Sybil Msezane came to the UK as a fruit picker on a seasonal workers’ visa and endured shocking conditions when she arrived. A key interviewee in TBIJ’s exposé, Sybil was invited alongside our reporter to speak to the House of Lords.

‘Being asked to speak to the House of Lords felt like an honour,’ Sybil said. ‘An honour to give a voice to the thousands who leave their families, flying halfway across the world in hopes of exchanging their labour for much-needed money to support loved ones’.

But, often, impact is an incremental process, requiring on-going reporting on and coverage of an issue, often by multiple outlets working in collaboration. In some cases, it can take years for investigations to translate into real-world change.

‘Typju Mỹky, an Indigenous filmmaker and activist: ‘The [TBIJ] story and the results gave us more strength to continue fighting for our territory.’

In 2015, we published an investigation into the CIA’s secret ‘black sites’, locations around the world where at least 119 people were taken and imprisoned. These disappearances were one of the most closely guarded secrets of the Iraq war. We looked into the case of Mustafa al-Hawsawi – who was detained in Lithuania in 2005 on suspicion of being part of al-Qaeda and subjected to horrific torture.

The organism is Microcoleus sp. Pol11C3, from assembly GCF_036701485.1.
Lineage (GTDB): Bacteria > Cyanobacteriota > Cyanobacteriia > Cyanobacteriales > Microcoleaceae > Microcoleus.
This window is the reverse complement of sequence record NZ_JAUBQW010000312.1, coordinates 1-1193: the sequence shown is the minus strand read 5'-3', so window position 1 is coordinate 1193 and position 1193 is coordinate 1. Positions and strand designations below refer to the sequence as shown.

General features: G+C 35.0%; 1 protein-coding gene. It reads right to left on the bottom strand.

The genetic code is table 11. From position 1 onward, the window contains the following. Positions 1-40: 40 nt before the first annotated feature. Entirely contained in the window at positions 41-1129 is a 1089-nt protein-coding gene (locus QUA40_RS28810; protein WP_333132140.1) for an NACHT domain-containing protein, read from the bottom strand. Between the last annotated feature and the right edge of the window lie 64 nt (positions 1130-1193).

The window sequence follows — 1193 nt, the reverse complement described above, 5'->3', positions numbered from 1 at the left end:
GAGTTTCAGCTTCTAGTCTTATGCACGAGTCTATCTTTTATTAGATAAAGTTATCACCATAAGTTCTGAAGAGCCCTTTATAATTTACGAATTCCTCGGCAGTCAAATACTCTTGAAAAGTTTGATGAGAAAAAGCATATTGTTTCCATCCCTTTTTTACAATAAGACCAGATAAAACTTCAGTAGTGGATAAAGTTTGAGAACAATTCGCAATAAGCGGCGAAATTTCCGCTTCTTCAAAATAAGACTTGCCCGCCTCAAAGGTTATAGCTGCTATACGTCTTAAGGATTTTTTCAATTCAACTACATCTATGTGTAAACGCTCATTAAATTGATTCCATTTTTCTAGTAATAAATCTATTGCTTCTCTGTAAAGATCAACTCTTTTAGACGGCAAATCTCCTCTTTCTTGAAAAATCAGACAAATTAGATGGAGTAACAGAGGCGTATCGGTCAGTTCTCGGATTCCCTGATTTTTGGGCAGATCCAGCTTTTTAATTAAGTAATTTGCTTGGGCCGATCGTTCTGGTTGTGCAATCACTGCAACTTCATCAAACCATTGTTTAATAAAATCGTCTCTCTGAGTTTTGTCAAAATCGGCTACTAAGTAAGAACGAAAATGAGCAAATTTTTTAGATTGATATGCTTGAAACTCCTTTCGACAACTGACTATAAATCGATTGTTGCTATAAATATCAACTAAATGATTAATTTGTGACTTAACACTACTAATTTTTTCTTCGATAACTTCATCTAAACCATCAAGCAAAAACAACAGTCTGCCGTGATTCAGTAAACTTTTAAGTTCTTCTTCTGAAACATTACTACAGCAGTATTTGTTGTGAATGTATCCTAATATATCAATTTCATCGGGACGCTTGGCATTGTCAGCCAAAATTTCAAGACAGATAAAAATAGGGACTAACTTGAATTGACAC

Earlier this year – nearly a decade on from this reporting – the European Court of Human Rights unanimously ruled that Lithuania allowed ‘inhuman’ treatment of Mustafa al-Hawsawi by the CIA. The judgement cited our investigation.

Philanthropic foundations – understandably – often gravitate towards initiatives with concrete, pre-ordained outcomes, such as health interventions or educational programmes. While these are vital, so too is independent journalism in the public interest.

This funding gap for public interest journalism represents a missed opportunity for philanthropy to drive transformative impact. A single well-researched exposé can lead to policy changes, legal reform and increased public awareness, which in turn can help move the dial on myriad issues from corruption to environment; justice and human rights.

The long-term societal benefits of a better-informed public cannot be underestimated. And journalism deserves the same level of resourcing as other programmes and interventions that improve people’s health, rights and prospects. Investigative journalism needs to be understood as a tool for democracy building and an effective means of holding those with power to account.

Without dedicated, on-the-ground journalism, rigorous fact checking and robust legal review, such wrongdoing and injustice would remain unreported. And without journalism that holds power to account independently and courageously, corporations, governments and individuals would continue to operate with impunity.


Lucy Nash is the Impact Producer on the Enablers team, making sure the team’s investigations are hard hitting and have tangible impact. The team investigates how UK executives, lawyers and accountants enable money and reputations to be laundered in the UK.

Grace Murray works in the Bureau’s Environment team, ensuring that investigations spark positive change beyond publication.